Advertisement
YOU ARE HERE: LAT HomeCollectionsArt

L.A. museums are learning to share

With Eli Broad's help, MOCA and LACMA will both own Chris Burden's 'Hell Gate.'

January 09, 2007|Diane Haithman | Times Staff Writer

In an unusual deal brokered by Eli Broad, a powerful donor with an interest in the Museum of Contemporary Art and the Los Angeles County Museum of Art, the two Los Angeles institutions will share ownership of an outsized work by L.A.-based artist Chris Burden.

The gift, to be announced today by the two museums, is "Hell Gate," a 28-foot-long, 7 1/2 -foot-high model of the Hell Gate Bridge over the East River in New York City, fashioned of metal toy construction parts.

"Hell Gate" is a joint donation, a partial purchase funded by philanthropists Eli and Edythe Broad and a partial gift from former tennis star John McEnroe. Although sharing ownership of artworks is not rare today, it is unusual to see such an arrangement between two museums in the same city.

It is also out of the ordinary to find such a deal initiated by a donor. MOCA Director Jeremy Strick and LACMA Director Michael Govan confirm that the cooperative arrangement was, to use Govan's words, "largely Eli's idea."

Eli Broad, founding chairman and a life trustee of MOCA, is also arguably LACMA's most influential trustee. He has given LACMA $60 million for the Broad Contemporary Art Museum, a new facility that is central to the institution's massive expansion plan, and acquisitions.

And when MOCA approached his Broad Art Foundation for the money to purchase the Burden work, Broad offered a counterproposal.

"MOCA came to us for the money, right, and I said: 'I'll tell you what, maybe it would make sense for you people to share it,' " Broad said.

"I've always believed that museums ought to share works of art rather than duplicate one another's collections; about 80% of a museum's collection is usually in storage," added Broad, whose foundation owns Burden's 2001 "Bateau de Guerre," a 400-pound battleship made of metal gasoline cans, plastic toys and other items; the work suspends from the ceiling in the Broad Foundation museum. "I thought I'd try to set an example by buying an important work of art by Chris Burden."

Broad said that his foundation provided $150,000 apiece to the two museums to purchase the work from McEnroe for $300,000. Although declining to speculate on the market price of "Hell Gate," Broad said that McEnroe's selling price was below market, making the work a partial gift from the athlete, who had owned it for about six years and was keeping the huge bridge in his New York loft apartment.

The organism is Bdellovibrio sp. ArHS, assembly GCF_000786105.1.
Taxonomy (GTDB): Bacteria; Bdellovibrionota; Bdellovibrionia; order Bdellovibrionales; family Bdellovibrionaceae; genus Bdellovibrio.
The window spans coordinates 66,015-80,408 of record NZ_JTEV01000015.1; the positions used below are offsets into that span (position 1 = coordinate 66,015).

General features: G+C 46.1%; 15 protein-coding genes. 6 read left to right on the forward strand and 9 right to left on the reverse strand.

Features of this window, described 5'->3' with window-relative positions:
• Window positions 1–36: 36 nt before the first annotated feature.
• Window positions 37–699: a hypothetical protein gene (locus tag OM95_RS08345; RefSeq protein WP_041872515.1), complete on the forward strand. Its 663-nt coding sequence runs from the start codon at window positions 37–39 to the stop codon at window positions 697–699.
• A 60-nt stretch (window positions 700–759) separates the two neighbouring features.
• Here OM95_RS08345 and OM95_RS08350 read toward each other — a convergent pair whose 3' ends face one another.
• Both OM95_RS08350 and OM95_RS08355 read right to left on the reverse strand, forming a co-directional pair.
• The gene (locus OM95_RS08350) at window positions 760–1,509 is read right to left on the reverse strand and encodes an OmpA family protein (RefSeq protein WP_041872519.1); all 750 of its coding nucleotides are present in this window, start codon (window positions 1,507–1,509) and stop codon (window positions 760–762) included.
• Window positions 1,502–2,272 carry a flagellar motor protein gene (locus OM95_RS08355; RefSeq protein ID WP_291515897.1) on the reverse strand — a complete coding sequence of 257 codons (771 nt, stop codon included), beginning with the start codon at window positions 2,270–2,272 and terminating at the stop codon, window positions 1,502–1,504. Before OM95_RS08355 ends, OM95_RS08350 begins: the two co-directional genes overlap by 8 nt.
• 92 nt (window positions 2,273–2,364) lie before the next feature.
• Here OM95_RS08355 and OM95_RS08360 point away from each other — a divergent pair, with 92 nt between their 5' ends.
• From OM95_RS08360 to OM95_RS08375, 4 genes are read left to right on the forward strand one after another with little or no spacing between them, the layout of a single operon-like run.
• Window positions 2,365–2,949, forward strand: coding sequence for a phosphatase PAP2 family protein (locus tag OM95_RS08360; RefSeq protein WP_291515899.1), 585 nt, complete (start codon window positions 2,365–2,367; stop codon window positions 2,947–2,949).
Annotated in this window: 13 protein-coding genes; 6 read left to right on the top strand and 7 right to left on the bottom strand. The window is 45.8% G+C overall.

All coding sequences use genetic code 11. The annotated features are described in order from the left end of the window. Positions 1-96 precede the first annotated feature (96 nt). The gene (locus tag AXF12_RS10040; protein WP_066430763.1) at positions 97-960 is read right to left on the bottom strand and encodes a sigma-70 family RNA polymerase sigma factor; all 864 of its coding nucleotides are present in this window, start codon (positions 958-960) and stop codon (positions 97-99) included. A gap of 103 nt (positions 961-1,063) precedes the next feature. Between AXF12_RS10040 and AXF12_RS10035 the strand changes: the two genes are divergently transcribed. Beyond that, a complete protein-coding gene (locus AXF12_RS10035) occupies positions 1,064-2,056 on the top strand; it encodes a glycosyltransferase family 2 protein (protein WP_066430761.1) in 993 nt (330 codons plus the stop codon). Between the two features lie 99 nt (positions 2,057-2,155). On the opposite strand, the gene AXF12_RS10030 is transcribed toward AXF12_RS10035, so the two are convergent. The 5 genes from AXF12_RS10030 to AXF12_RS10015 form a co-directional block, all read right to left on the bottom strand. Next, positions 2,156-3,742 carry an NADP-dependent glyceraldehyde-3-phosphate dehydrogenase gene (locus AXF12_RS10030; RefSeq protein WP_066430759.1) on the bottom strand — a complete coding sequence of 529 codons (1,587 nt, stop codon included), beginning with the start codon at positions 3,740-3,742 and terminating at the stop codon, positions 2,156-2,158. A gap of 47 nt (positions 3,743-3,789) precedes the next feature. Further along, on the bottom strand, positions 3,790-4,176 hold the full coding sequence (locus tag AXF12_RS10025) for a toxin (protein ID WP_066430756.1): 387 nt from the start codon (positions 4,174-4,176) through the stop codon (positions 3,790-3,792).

Exhibition plans for "Hell Gate" have yet to be arranged. Govan said his museum hoped to show the work "in the first year, if not at the opening" of the Broad Contemporary Art Museum. An official date has not been set, but the building is predicted to open in February 2008.

Govan said the shared ownership "makes sense from about 10 different angles. Both museums have excellent collections of related works and other works by the artist."

In addition, Govan said, "the price of art has forced museums to consider co-acquisitions, but that is not the case here. The unusual thing is that both museums are in L.A. It makes sense with a work like this, because it takes a lot of energy to put it up. This way, it can be shown more often, because it can be shown at either place -- and you are sharing storage costs."

Strick called the shared gift "a great idea," but unlike Govan said that money indeed played a motivating role in accepting Broad's terms. "We have a number of works by Burden, and regard him as a crucially important artist that has been influential for many generations of artists," Strick said. "He's one of the artists we'd like to continue collecting in depth, but he is artist whose work is obviously not inexpensive to acquire."

MOCA co-owns two other artworks: Eija-Liisa Ahtila's 2002 video installation "Talo/The House," which it shares with the Art Institute of Chicago, and Marlene Dumas' 2001 oil-on-canvas painting "The Woman of Algiers," co-owned by Duke University's Nasher Museum. But Strick noted that transportation issues would make it impractical to share a work as large as "Hell Gate" with an institute outside the Los Angeles area.

The 1998 "Hell Gate" -- which according to the artist is made up of more than 100,000 pieces from Meccano and Erector sets -- is the first of a series of bridges he has fashioned as part of a lifelong fascination with building.

Burden said he enlisted the aid of Joel Perlin, a specialist in Meccano parts, to scour the country for materials.

"There was this one part that a normal Meccano set has maybe two of, these perforated plates, and we needed 760 of them," said Burden, who is infamous for his 1971 performance art piece "Shoot" in which he had a friend, at his request, shoot him in the arm.

The artist said he liked the idea of "Hell Gate" building a bridge, so to speak, between Los Angeles museums.

MOCA's chief curator, Paul Schimmel, who oversaw a Burden retrospective during his tenure in the same post at the Orange County Museum of Art (then called the Newport Harbor Art Museum) in Newport Beach in the late 1980s, said the work's unwieldy nature was one of the probable reasons McEnroe decided to part with it.

MOCA announced the "Hell Gate" gift as part of a larger announcement of its 2006 acquisitions. The list also includes Fred Tomaselli's 2005 painting "Hangover," which incorporates pills and was part of the popular "Ecstasy" show at MOCA's Geffen Contemporary in 2005, as well as copperplate etchings by Jennifer Bornstein, a video installation by Christian Marclay, an installation by Roxy Paine and 15 paper works by Francis Alys.

*

diane.haithman@latimes.com

Advertisement
Los Angeles Times Articles
|
|
|